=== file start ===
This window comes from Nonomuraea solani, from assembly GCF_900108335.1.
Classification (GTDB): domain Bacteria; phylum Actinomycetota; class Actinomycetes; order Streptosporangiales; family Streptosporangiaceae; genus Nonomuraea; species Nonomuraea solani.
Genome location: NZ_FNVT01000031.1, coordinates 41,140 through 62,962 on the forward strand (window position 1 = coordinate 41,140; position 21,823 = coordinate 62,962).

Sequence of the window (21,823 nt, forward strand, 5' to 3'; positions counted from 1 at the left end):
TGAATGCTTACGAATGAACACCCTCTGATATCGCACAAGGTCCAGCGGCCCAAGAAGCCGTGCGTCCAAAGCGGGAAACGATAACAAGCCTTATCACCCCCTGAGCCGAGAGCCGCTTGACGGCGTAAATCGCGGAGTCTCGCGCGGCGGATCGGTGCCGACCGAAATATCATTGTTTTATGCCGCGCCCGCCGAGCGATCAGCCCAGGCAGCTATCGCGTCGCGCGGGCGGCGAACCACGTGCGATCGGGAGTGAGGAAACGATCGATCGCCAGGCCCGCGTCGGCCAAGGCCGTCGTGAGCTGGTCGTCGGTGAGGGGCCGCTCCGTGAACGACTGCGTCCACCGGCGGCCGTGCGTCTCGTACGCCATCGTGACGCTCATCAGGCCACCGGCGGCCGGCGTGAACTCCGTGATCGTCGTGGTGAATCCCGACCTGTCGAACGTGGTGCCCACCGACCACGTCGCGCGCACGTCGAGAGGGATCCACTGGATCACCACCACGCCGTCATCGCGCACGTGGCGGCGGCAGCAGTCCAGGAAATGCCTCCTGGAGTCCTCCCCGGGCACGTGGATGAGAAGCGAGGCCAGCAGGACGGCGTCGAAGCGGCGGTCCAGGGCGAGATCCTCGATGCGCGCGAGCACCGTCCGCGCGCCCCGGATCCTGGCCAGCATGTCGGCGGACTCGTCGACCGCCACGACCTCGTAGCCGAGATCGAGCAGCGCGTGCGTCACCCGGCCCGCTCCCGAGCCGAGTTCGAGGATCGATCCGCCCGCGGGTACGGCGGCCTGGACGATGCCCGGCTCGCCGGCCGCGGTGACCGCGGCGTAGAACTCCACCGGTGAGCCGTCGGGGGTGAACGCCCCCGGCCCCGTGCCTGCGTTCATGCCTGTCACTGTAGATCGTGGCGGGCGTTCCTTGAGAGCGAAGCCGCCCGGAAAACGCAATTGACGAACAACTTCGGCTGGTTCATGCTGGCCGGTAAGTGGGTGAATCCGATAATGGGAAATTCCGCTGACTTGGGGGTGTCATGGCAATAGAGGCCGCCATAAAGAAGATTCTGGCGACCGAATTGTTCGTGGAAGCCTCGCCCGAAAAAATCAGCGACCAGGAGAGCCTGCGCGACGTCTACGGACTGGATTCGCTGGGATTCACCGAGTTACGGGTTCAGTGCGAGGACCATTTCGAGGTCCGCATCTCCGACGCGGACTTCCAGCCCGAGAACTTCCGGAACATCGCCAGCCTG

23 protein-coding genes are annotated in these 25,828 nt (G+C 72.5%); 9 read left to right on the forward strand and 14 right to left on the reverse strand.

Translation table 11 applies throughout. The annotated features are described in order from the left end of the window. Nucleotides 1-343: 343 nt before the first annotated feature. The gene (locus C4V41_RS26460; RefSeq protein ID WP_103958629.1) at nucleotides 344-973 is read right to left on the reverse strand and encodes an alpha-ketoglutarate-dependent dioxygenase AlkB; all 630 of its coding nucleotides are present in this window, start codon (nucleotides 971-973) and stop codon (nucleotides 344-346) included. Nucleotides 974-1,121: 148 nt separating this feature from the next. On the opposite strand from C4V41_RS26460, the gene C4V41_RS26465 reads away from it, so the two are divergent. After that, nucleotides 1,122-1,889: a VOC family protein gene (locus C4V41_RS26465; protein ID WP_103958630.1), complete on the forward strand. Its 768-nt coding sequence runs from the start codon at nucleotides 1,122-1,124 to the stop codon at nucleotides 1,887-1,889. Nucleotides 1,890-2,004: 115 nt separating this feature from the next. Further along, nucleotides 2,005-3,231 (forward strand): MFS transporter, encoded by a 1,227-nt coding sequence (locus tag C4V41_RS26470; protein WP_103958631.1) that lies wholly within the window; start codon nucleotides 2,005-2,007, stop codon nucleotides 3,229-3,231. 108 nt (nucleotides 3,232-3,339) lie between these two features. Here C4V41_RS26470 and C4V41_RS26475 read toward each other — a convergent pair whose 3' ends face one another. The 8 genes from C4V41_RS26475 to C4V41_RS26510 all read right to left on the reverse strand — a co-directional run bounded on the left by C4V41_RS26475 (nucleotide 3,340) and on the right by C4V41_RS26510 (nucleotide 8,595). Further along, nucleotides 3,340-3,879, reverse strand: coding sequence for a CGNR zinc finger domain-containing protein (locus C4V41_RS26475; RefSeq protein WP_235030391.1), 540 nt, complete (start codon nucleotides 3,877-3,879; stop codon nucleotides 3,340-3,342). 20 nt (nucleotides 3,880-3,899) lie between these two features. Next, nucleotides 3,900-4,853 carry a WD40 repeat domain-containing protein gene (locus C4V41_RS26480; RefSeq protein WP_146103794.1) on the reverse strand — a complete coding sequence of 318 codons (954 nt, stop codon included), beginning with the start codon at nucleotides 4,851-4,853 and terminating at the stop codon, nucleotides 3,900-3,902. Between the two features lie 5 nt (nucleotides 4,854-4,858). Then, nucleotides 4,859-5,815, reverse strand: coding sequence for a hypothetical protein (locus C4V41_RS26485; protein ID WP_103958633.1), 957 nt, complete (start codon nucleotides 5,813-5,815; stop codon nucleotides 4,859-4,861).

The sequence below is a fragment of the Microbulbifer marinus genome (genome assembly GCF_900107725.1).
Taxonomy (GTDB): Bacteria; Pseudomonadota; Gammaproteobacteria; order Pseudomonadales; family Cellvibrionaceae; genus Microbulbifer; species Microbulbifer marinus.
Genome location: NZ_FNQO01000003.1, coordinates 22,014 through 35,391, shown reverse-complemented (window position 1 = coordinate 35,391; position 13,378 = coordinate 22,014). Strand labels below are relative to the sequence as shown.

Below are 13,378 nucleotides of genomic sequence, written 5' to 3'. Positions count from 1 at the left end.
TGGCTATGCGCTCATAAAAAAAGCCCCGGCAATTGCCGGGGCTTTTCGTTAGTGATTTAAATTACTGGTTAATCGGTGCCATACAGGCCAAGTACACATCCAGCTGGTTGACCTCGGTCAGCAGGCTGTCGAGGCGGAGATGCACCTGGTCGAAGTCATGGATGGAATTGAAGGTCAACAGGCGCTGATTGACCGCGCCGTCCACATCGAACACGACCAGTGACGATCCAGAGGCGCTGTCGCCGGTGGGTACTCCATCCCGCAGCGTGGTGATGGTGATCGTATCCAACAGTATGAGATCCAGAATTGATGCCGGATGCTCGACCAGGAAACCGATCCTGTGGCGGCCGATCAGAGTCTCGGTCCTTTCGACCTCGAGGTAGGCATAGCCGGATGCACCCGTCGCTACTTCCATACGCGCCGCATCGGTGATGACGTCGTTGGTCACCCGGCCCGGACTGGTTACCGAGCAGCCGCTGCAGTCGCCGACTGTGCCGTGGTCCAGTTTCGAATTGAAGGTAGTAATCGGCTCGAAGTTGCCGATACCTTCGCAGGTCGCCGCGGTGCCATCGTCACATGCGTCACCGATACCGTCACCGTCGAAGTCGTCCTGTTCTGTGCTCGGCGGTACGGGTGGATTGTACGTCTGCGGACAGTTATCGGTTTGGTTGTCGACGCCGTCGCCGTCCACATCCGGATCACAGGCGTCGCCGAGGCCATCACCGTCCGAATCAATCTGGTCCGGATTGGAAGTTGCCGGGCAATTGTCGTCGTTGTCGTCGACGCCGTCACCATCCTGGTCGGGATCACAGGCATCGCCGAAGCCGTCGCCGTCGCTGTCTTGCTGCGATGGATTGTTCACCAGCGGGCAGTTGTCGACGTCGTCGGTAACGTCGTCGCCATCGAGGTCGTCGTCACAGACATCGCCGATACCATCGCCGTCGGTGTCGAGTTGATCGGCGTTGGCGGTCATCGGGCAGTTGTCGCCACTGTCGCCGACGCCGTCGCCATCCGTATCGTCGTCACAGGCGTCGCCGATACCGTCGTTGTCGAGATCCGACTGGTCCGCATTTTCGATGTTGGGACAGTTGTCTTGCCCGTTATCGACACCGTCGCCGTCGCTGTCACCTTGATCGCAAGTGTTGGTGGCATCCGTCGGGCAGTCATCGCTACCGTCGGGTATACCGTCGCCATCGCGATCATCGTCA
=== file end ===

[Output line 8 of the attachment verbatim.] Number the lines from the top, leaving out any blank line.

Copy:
The sequence below is a fragment of the Microbulbifer marinus genome (genome assembly GCF_900107725.1).